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Using Patterned Dichroic Glass

We've had many customers ask us questions so I thought I'd post some info here for all to see.

When speaking about patterned dichroic glass, I'm mostly speaking about the patterns we create here at Glass Orchids/UGotGlass, but the info can cross over to other patterns. I've included an informational section below that touches on the different processes used to create patterned glass but this is not intended to teach you about the various processes available. You'll have to investigate that for yourself if you want to make patterns of your own. More and more companies are jumping on the bandwagon and attempting to market patterned dichroic glass because it sells well. This is NOT an easy thing to do well and there are safety issues involved in 'doing' the patterns yourselves as some of the chemicals/materials are a health hazard. Buy only a little from a new company and test it before you make a large investment. It's wise to purchase a small amount on clear and some on black for best testing. If they sell scrap buy that as it will be a less expensive way to test (we do). Ask about their return policy too (we take it back if you have a problem). (.......or just buy from us and you'll be happy <smile>....)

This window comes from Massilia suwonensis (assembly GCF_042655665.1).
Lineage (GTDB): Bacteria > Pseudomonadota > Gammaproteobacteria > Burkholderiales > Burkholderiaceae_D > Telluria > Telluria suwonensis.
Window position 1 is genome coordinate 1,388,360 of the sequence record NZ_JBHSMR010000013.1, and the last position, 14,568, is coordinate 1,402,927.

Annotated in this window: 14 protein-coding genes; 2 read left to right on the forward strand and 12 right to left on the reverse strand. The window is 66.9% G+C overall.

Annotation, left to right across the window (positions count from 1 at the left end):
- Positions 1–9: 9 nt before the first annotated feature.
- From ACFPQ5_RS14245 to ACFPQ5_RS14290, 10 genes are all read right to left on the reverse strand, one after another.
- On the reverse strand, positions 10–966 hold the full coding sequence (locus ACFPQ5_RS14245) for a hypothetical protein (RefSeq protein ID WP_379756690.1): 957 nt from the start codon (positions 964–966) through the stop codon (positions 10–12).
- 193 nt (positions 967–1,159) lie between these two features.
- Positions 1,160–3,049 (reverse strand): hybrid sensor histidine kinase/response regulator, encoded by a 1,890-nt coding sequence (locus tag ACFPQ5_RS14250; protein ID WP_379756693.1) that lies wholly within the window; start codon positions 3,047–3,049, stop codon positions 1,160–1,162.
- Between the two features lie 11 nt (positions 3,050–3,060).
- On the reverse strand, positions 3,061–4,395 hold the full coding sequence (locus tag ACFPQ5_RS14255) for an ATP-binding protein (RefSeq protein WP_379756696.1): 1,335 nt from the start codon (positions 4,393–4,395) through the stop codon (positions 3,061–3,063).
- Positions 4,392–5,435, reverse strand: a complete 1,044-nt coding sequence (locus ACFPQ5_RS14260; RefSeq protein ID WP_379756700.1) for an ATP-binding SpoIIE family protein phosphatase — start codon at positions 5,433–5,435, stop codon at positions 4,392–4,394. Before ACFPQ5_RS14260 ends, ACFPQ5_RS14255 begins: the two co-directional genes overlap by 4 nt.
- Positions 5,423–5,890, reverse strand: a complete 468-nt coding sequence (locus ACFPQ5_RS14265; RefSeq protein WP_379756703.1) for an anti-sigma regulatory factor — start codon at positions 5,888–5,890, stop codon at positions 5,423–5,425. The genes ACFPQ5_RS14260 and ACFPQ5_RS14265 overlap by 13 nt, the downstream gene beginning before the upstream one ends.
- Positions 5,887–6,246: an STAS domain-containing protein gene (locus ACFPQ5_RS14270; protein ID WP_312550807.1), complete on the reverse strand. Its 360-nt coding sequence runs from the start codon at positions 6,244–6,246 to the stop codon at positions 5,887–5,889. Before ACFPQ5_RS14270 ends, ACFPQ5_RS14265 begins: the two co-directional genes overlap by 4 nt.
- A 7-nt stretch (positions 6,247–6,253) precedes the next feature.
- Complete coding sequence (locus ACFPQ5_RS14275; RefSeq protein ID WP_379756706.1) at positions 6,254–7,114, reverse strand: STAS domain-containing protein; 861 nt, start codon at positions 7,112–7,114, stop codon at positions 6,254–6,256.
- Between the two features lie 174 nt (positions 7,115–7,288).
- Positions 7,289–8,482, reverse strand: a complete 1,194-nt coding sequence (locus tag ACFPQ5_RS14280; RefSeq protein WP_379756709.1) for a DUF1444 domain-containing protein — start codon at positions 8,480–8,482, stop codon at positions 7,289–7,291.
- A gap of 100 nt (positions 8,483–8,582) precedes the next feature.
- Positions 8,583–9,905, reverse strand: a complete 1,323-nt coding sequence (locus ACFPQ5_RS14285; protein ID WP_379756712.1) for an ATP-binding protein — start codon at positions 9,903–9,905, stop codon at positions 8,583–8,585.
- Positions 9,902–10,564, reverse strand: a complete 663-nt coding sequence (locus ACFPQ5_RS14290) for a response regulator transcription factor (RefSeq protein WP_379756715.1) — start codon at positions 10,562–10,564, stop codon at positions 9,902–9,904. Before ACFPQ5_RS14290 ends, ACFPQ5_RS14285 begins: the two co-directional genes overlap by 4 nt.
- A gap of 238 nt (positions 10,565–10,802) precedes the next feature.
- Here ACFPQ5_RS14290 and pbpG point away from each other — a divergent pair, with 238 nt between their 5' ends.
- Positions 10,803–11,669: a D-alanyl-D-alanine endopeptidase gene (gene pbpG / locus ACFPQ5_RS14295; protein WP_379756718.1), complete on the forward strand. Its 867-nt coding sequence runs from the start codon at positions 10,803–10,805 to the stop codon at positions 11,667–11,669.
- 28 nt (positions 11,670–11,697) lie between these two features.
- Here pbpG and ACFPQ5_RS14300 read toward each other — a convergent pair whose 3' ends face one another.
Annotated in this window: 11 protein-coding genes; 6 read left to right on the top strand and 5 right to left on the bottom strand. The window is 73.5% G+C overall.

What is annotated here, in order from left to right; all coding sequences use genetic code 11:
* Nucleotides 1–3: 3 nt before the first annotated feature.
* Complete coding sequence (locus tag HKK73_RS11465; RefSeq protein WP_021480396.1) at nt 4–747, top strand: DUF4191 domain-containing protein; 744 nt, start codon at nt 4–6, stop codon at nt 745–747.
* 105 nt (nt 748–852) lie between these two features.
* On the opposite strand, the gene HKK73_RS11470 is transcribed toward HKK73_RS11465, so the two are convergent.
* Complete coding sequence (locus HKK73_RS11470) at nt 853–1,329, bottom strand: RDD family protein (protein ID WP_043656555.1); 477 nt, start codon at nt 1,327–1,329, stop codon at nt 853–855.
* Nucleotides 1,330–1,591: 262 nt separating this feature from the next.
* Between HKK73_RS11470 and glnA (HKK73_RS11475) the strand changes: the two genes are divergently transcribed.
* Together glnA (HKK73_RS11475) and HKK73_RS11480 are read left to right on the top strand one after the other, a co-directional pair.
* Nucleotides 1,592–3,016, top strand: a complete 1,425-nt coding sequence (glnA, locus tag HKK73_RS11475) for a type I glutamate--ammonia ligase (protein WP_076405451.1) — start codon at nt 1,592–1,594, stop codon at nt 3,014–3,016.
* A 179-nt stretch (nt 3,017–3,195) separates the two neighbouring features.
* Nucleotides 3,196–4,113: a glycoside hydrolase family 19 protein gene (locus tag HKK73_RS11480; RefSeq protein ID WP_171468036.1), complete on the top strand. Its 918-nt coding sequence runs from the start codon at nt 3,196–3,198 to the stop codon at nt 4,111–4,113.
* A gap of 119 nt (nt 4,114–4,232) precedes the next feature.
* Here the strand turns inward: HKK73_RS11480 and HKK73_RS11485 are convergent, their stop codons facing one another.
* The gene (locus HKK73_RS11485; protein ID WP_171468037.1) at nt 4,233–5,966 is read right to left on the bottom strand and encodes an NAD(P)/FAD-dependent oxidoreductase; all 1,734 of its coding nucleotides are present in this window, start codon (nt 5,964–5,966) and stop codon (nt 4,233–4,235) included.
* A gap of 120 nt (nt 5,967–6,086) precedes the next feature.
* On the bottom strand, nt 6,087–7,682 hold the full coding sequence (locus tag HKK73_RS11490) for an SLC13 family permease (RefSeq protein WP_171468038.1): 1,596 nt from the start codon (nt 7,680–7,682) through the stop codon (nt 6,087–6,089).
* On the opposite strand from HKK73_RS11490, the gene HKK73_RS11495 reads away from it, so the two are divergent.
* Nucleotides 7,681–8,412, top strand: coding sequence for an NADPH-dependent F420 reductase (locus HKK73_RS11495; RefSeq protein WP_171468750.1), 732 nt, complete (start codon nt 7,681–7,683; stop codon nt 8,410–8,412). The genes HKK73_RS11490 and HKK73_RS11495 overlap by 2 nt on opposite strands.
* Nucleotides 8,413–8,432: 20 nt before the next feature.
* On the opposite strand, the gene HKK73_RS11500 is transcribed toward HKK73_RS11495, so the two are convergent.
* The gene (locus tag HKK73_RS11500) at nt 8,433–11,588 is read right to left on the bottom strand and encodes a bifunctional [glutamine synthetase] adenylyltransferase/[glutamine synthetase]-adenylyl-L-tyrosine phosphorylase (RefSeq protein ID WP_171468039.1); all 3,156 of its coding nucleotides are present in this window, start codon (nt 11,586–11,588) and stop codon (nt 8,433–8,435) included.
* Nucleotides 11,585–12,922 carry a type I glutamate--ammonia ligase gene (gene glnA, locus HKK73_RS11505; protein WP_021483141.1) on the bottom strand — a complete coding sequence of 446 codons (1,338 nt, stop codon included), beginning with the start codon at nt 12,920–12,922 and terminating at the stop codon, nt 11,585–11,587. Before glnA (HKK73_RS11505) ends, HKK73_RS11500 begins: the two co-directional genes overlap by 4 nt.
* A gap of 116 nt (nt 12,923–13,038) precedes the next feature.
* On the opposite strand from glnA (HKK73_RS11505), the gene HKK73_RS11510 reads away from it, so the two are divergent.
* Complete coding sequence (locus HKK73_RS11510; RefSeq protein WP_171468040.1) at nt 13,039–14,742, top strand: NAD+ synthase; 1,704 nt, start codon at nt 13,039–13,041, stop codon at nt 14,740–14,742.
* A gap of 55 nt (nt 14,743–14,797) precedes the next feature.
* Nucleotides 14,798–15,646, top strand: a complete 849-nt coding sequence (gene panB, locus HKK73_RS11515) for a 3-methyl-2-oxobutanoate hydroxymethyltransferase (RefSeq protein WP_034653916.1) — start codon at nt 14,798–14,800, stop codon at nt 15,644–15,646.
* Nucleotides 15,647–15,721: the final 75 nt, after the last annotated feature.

(I'll be adding project images of both problems and correct pieces as soon as I can....)

There are two types of patterns:

  1. Those that are meant to be used as a 'background' pattern, i.e. you are not using individual shapes but using the pattern much as you would wallpaper. Patterns such as our Pebbles or Asia fit this category.

With these images you simply cut them and use them in your own work. There aren't many considerations you need to worry about.

  1. Those in which you cut out individual images to use all by themselves such as our Star of David pattern or Crop Circles.

There are a few things you need to think about when using these.

Cutting them out:

You need to be careful when cutting these out. We've left enough space between these so you can cut them out and still have enough space around them to place them evenly on a base. If you aren't careful then you won't have enough black or clear on all sides to place evenly.  I cut these out in strips using the Morton Grid and then cut the individual pieces out by hand... it's easier to cut each piece out just eyeballing them (at least for me).

Placing them on a base: